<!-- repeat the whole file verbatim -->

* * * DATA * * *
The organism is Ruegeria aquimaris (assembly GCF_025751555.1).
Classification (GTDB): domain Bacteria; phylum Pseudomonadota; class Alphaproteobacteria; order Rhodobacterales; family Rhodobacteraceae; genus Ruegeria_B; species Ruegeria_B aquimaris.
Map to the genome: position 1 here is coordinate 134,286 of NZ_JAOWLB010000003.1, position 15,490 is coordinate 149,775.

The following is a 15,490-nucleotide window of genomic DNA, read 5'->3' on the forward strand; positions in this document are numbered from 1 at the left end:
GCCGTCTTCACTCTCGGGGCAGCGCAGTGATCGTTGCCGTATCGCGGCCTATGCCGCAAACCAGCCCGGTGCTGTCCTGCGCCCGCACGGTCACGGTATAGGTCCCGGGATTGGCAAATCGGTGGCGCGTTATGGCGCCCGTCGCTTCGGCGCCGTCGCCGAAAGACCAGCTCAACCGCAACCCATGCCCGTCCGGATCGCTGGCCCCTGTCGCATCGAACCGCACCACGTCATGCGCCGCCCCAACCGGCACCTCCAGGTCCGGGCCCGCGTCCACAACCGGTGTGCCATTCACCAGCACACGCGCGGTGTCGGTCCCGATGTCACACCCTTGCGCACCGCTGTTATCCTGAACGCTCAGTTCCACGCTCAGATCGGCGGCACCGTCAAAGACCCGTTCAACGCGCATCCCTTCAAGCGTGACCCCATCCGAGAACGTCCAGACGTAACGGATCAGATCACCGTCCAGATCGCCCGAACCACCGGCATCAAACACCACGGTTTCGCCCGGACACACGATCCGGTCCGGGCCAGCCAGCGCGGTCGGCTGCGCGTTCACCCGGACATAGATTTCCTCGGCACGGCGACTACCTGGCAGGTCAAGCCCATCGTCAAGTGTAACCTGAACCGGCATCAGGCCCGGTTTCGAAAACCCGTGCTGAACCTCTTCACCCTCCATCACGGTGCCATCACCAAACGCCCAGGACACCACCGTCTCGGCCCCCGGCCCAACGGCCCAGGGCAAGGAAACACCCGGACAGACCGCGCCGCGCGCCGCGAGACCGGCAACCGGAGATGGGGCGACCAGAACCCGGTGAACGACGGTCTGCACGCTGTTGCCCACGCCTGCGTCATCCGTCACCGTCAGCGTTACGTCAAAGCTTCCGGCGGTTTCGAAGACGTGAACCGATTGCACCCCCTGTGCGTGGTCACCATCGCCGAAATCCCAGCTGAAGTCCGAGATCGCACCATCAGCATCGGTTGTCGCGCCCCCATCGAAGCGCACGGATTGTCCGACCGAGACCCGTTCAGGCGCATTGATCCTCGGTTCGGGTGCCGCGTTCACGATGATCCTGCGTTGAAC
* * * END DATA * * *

The organism is Ruegeria aquimaris (assembly GCF_025751555.1).
Classification (GTDB): domain Bacteria; phylum Pseudomonadota; class Alphaproteobacteria; order Rhodobacterales; family Rhodobacteraceae; genus Ruegeria_B; species Ruegeria_B aquimaris.
Map to the genome: position 1 here is coordinate 134,286 of NZ_JAOWLB010000003.1, position 15,490 is coordinate 149,775.

The following is a 15,490-nucleotide window of genomic DNA, read 5'->3' on the forward strand; positions in this document are numbered from 1 at the left end:
GCCGTCTTCACTCTCGGGGCAGCGCAGTGATCGTTGCCGTATCGCGGCCTATGCCGCAAACCAGCCCGGTGCTGTCCTGCGCCCGCACGGTCACGGTATAGGTCCCGGGATTGGCAAATCGGTGGCGCGTTATGGCGCCCGTCGCTTCGGCGCCGTCGCCGAAAGACCAGCTCAACCGCAACCCATGCCCGTCCGGATCGCTGGCCCCTGTCGCATCGAACCGCACCACGTCATGCGCCGCCCCAACCGGCACCTCCAGGTCCGGGCCCGCGTCCACAACCGGTGTGCCATTCACCAGCACACGCGCGGTGTCGGTCCCGATGTCACACCCTTGCGCACCGCTGTTATCCTGAACGCTCAGTTCCACGCTCAGATCGGCGGCACCGTCAAAGACCCGTTCAACGCGCATCCCTTCAAGCGTGACCCCATCCGAGAACGTCCAGACGTAACGGATCAGATCACCGTCCAGATCGCCCGAACCACCGGCATCAAACACCACGGTTTCGCCCGGACACACGATCCGGTCCGGGCCAGCCAGCGCGGTCGGCTGCGCGTTCACCCGGACATAGATTTCCTCGGCACGGCGACTACCTGGCAGGTCAAGCCCATCGTCAAGTGTAACCTGAACCGGCATCAGGCCCGGTTTCGAAAACCCGTGCTGAACCTCTTCACCCTCCATCACGGTGCCATCACCAAACGCCCAGGACACCACCGTCTCGGCCCCCGGCCCAACGGCCCAGGGCAAGGAAACACCCGGACAGACCGCGCCGCGCGCCGCGAGACCGGCAACCGGAGATGGGGCGACCAGAACCCGGTGAACGACGGTCTGCACGCTGTTGCCCACGCCTGCGTCATCCGTCACCGTCAGCGTTACGTCAAAGCTTCCGGCGGTTTCGAAGACGTGAACCGATTGCACCCCCTGTGCGTGGTCACCATCGCCGAAATCCCAGCTGAAGTCCGAGATCGCACCATCAGCATCGGTTGTCGCGCCCCCATCGAAGCGCACGGATTGTCCGACCGAGACCCGTTCAGGCGCATTGATCCTCGGTTCGGGTGCCGCGTTCACGATGATCCTGCGTTGAAC